Controversial artist Rasta is selling his painting of Joseph Shabalala for R150K!
Lebani Sirenje. (PHOTO: GALLO/GETTY IMAGES)
real name Lebani Sirenje, paints he automatically trends on social media.
artistic palate is always in question and he has no intention of changing his
passion to suit people.
He is constantly
accused of not getting it right when he paints but these opinions are not about
to make him lose focus.
Most recently, he
painted the late Black Mambazo’s Joseph Shabalala, who was laid to rest in KwaZulu-Natal
last Saturday. And now he plans to sell it for a hefty price.
“Depending on who
buys it, the painting can even be R150 000 or even more than R150 000,” he tells
For this painting,
Rasta was once again roasted on social media, particularly on Twitter with
users pointing out that the legendary singer had a gap between his teeth, which
is a feature that could not been missed.
“I think I will
just continue doing what I love and not listen to what people say.” People on
social media have said all sorts of things about Rasta but he chooses not to
even pay attention to detractors. “There are those who have said I should draw
myself and others say they will cut off my hands. What is that?” he says.
What matters and
keeps him going is the passion he has for what he does and the love he gets
from people. “After I finish painting, I go to the bereaved family and present
the painting to them. I am guaranteed to get smiles from people who appreciate
They might leave
their loved one at the graveyard, but they take a special painting of them back
home with them,” he adds. According to Rasta, artists embrace him and thank him
for what he is doing for the art industry. “I have got that impact. At the end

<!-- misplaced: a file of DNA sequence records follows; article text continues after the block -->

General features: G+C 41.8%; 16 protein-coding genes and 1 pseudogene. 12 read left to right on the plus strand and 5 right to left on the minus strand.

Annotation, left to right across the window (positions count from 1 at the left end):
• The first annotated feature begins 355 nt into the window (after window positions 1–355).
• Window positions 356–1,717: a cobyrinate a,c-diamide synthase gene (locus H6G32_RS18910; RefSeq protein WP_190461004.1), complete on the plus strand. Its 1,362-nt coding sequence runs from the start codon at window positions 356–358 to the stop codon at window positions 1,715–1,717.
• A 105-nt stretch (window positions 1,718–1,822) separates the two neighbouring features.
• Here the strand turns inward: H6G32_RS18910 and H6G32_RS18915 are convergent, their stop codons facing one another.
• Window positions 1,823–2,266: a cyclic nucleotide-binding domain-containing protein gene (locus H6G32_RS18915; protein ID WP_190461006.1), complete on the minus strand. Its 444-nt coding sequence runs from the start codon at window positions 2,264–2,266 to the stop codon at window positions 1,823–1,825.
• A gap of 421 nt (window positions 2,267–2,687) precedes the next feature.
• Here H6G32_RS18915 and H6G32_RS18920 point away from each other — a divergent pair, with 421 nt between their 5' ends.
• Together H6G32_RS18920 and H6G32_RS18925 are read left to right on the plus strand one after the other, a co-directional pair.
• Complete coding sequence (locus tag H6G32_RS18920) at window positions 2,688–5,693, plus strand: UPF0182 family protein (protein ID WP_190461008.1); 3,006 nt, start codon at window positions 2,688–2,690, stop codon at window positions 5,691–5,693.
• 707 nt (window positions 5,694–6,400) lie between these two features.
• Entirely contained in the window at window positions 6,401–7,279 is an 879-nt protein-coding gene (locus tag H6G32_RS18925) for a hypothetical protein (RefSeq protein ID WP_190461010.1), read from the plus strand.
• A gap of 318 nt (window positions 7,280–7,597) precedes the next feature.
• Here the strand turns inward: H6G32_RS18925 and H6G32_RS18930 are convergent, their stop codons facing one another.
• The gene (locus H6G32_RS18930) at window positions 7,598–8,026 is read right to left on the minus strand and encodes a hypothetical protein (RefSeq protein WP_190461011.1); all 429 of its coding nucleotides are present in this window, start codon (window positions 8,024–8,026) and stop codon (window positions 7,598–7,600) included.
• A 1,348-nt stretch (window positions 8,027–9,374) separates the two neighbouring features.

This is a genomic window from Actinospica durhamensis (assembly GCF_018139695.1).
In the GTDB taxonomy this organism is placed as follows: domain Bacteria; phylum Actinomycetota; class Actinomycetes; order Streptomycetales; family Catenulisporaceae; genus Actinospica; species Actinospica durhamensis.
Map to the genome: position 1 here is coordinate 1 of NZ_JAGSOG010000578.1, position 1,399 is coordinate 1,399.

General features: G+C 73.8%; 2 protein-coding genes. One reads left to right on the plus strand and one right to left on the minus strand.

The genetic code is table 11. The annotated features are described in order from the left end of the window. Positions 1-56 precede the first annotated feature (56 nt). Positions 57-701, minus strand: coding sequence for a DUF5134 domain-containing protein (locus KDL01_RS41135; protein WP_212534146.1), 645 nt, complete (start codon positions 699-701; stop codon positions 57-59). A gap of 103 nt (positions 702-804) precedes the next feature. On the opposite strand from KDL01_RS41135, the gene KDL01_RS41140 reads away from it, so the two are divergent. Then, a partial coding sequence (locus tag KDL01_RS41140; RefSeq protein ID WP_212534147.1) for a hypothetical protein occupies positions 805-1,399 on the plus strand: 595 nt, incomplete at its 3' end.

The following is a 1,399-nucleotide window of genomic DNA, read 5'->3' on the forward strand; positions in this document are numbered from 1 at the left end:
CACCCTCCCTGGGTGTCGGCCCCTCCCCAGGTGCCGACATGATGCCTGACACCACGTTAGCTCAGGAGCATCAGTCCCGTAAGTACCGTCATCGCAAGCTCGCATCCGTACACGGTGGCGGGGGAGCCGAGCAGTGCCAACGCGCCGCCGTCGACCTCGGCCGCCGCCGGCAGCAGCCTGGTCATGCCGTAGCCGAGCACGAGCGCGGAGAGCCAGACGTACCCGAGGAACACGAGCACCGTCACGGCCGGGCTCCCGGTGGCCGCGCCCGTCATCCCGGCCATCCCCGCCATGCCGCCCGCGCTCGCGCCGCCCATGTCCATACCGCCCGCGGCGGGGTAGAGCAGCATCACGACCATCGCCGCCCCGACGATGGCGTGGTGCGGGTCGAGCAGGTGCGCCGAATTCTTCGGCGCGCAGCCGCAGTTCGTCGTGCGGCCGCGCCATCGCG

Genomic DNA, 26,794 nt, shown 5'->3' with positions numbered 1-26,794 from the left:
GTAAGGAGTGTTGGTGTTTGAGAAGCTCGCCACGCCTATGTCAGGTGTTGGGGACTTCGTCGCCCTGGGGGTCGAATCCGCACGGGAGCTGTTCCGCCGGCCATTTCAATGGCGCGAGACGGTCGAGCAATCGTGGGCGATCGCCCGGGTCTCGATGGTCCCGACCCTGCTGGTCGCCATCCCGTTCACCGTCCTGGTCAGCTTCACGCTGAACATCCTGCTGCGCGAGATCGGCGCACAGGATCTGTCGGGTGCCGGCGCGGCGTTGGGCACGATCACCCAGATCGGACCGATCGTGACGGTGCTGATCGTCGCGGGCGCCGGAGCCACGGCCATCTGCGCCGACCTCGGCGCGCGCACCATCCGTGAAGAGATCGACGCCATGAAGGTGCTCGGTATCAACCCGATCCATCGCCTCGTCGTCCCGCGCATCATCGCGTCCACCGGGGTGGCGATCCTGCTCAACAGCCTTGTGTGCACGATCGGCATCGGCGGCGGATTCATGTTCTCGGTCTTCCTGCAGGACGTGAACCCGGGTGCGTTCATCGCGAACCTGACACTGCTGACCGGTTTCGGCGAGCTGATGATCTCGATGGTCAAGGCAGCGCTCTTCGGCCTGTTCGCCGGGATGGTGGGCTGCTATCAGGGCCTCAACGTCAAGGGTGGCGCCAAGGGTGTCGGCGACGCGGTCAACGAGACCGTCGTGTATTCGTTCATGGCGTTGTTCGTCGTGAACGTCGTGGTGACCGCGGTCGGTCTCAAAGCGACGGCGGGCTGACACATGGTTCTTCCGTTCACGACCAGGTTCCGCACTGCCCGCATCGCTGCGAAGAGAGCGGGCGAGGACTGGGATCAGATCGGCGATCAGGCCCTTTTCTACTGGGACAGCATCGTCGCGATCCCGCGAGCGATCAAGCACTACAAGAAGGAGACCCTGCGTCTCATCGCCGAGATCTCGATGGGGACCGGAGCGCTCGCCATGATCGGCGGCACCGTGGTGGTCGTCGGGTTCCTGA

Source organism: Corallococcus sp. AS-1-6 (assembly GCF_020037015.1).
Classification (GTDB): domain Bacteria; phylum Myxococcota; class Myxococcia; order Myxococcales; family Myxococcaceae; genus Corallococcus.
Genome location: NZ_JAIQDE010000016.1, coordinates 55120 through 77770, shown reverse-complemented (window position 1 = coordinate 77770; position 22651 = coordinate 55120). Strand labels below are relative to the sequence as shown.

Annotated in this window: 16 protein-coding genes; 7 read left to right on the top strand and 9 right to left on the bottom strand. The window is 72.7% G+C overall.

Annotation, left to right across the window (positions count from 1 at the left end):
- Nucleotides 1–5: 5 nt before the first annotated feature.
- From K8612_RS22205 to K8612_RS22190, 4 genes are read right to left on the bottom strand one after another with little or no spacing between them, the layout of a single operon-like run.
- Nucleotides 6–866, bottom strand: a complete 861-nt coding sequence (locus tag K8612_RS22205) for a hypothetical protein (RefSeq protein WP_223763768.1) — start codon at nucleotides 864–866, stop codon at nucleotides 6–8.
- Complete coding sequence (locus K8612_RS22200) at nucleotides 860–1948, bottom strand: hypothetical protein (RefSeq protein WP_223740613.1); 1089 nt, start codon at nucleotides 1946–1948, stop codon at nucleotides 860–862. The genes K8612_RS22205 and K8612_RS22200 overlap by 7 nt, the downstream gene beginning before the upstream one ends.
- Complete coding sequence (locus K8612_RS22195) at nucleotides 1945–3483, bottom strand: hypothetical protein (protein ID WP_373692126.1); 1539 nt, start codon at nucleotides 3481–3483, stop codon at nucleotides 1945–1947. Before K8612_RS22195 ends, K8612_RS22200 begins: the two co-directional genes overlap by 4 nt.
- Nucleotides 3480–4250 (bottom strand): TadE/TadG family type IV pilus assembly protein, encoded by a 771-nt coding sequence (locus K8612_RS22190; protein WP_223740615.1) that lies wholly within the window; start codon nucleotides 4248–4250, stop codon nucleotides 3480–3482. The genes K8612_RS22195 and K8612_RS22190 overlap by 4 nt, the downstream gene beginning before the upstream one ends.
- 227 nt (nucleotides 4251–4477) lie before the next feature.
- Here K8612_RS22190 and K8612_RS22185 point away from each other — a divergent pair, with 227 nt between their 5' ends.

they will see what I was pushing all this time,” Rasta says.
He doesn’t sell
images he paints at funerals or memorials however, while in KwaZulu-Natal, he
spoke to Black Mambazo’s manager about the possibility of putting a price on
the special painting which could potentially do well in an auction and help
towards plans to start a solid academy in honour of the fallen hero whose
influence was of international standards.
born artist came to South Africa in 1996 and says since impressing his
classmates with Mzansi jewel Mandela’s painting, he never looked back. “I was
in form one (grade eight) when I drew Mandela. I had seen him a little on TV,
but I did not have a picture of him with me when I drew but when my classmates
saw the painting, they knew who it was and were so impressed by my talent,” he
He doesn’t sell
painting of celebrities he is known for, he says he gets private orders and the
pricing varies. No matter what the naysayers say, Rasta isn’t moved. He is not
done painting-in fact he hopes detractors will soon catch-on.
Here are 10 photos of his memorable works: